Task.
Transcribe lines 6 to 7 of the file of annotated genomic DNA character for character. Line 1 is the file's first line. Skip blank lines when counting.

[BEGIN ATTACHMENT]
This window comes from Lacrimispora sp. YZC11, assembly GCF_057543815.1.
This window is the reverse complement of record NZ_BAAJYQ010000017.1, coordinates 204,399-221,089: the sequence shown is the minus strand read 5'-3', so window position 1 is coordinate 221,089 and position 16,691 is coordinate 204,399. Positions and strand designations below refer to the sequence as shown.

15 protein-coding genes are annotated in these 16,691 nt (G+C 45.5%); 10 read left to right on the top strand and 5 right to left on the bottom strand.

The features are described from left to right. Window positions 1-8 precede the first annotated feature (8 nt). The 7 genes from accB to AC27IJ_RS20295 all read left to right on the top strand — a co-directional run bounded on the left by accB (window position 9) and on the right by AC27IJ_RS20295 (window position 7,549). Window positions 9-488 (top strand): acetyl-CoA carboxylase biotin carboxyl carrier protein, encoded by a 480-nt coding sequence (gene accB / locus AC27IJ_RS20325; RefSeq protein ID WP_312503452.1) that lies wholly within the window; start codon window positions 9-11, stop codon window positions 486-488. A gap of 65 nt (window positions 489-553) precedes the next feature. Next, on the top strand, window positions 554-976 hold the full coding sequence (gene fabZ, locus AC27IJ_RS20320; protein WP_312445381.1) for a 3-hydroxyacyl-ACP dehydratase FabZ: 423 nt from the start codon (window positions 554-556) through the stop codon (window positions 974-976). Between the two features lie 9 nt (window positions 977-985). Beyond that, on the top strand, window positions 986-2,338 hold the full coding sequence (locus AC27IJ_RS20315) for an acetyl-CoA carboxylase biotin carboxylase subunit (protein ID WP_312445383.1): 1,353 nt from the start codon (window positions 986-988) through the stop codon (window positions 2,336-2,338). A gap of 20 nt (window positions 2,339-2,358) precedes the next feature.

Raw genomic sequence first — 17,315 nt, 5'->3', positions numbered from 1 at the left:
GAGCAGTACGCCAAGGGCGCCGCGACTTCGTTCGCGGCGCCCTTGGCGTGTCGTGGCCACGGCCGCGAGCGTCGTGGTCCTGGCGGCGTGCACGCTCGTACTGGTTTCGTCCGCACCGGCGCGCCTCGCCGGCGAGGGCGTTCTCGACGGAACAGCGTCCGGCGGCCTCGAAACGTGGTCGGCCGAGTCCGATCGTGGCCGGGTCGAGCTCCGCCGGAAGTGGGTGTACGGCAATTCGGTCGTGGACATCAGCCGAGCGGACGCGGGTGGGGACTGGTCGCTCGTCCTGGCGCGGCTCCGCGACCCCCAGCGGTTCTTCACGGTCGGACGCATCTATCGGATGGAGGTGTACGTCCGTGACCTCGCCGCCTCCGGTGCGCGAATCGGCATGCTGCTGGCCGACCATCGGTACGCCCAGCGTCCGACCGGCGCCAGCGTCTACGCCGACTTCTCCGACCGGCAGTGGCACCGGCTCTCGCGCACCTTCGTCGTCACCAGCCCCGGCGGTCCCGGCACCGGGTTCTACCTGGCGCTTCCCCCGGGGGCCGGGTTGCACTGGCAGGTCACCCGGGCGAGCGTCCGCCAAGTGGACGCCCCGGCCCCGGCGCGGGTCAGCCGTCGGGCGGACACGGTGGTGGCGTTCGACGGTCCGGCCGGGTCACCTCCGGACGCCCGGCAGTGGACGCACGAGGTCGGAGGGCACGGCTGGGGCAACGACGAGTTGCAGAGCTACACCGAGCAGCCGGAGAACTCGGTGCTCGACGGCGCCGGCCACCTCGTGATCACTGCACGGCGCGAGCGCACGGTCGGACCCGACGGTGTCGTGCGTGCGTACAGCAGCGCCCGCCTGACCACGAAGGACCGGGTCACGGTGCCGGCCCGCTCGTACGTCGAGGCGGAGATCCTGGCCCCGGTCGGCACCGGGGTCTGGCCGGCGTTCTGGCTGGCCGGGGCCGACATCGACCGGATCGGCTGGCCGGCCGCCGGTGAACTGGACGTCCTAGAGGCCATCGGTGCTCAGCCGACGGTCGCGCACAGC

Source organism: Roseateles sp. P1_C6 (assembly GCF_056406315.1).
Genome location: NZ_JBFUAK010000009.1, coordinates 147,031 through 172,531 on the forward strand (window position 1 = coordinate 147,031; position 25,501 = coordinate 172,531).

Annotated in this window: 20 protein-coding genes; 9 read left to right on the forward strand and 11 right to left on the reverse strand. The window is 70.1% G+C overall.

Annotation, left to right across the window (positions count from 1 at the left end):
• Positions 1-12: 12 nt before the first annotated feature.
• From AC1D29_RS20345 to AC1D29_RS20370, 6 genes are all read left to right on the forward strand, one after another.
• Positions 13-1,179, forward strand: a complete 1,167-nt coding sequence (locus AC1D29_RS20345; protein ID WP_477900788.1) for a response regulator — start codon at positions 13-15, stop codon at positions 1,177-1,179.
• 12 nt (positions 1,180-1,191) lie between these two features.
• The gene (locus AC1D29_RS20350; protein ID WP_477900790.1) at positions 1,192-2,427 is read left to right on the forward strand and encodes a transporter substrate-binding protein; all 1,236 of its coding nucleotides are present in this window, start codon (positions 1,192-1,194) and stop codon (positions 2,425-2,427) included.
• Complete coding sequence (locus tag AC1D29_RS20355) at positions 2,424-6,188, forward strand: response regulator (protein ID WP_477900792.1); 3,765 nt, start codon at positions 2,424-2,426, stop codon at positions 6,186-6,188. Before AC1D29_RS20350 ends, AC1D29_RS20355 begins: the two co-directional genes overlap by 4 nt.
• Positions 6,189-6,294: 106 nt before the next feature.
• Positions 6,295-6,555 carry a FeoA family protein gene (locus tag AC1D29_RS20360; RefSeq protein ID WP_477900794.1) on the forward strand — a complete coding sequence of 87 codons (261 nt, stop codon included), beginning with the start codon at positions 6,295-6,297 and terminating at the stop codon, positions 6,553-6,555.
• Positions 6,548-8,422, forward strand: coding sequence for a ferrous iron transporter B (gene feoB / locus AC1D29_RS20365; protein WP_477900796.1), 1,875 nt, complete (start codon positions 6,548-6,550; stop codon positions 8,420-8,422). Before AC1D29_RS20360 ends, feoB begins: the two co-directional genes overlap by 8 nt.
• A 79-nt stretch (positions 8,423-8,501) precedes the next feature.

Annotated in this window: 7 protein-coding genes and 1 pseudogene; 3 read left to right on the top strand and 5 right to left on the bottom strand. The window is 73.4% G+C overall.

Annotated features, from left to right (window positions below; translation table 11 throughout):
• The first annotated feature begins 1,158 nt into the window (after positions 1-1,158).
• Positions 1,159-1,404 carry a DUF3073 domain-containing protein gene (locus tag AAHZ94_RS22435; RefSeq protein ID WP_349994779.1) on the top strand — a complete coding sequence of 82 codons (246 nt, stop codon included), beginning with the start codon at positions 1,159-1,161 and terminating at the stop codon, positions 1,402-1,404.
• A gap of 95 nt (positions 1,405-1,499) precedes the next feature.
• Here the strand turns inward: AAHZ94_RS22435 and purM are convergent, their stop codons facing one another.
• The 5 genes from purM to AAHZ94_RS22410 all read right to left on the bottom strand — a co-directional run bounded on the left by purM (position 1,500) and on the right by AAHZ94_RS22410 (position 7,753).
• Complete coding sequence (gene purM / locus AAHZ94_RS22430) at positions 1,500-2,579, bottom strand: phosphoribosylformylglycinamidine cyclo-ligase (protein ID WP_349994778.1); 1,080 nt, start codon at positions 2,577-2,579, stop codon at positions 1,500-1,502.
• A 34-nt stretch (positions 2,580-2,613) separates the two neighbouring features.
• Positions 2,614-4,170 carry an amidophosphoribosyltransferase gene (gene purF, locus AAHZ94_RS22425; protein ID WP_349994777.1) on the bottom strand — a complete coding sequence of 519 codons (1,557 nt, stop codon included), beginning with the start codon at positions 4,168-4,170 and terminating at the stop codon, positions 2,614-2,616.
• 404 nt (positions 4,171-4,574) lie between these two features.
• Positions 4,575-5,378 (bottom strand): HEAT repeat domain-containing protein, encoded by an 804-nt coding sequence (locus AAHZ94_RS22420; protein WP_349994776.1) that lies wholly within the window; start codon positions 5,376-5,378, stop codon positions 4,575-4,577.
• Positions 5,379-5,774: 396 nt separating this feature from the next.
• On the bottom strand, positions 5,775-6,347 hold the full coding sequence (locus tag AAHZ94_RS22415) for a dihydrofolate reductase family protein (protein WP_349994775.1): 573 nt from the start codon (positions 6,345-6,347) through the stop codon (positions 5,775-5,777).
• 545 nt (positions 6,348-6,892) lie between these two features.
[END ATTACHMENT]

GAGCAGTACGCCAAGGGCGCCGCGACTTCGTTCGCGGCGCCCTTGGCGTGTCGTGGCCACGGCCGCGAGCGTCGTGGTCCTGGCGGCGTGCACGCTCGTACTGGTTTCGTCCGCACCGGCGCGCCTCGCCGGCGAGGGCGTTCTCGACGGAACAGCGTCCGGCGGCCTCGAAACGTGGTCGGCCGAGTCCGATCGTGGCCGGGTCGAGCTCCGCCGGAAGTGGGTGTACGGCAATTCGGTCGTGGACATCAGCCGAGCGGACGCGGGTGGGGACTGGTCGCTCGTCCTGGCGCGGCTCCGCGACCCCCAGCGGTTCTTCACGGTCGGACGCATCTATCGGATGGAGGTGTACGTCCGTGACCTCGCCGCCTCCGGTGCGCGAATCGGCATGCTGCTGGCCGACCATCGGTACGCCCAGCGTCCGACCGGCGCCAGCGTCTACGCCGACTTCTCCGACCGGCAGTGGCACCGGCTCTCGCGCACCTTCGTCGTCACCAGCCCCGGCGGTCCCGGCACCGGGTTCTACCTGGCGCTTCCCCCGGGGGCCGGGTTGCACTGGCAGGTCACCCGGGCGAGCGTCCGCCAAGTGGACGCCCCGGCCCCGGCGCGGGTCAGCCGTCGGGCGGACACGGTGGTGGCGTTCGACGGTCCGGCCGGGTCACCTCCGGACGCCCGGCAGTGGACGCACGAGGTCGGAGGGCACGGCTGGGGCAACGACGAGTTGCAGAGCTACACCGAGCAGCCGGAGAACTCGGTGCTCGACGGCGCCGGCCACCTCGTGATCACTGCACGGCGCGAGCGCACGGTCGGACCCGACGGTGTCGTGCGTGCGTACAGCAGCGCCCGCCTGACCACGAAGGACCGGGTCACGGTGCCGGCCCGCTCGTACGTCGAGGCGGAGATCCTGGCCCCGGTCGGCACCGGGGTCTGGCCGGCGTTCTGGCTGGCCGGGGCCGACATCGACCGGATCGGCTGGCCGGCCGCCGGTGAACTGGACGTCCTAGAGGCCATCGGTGCTCAGCCGACGGTCGCGCACAGC

Source organism: Roseateles sp. P1_C6 (assembly GCF_056406315.1).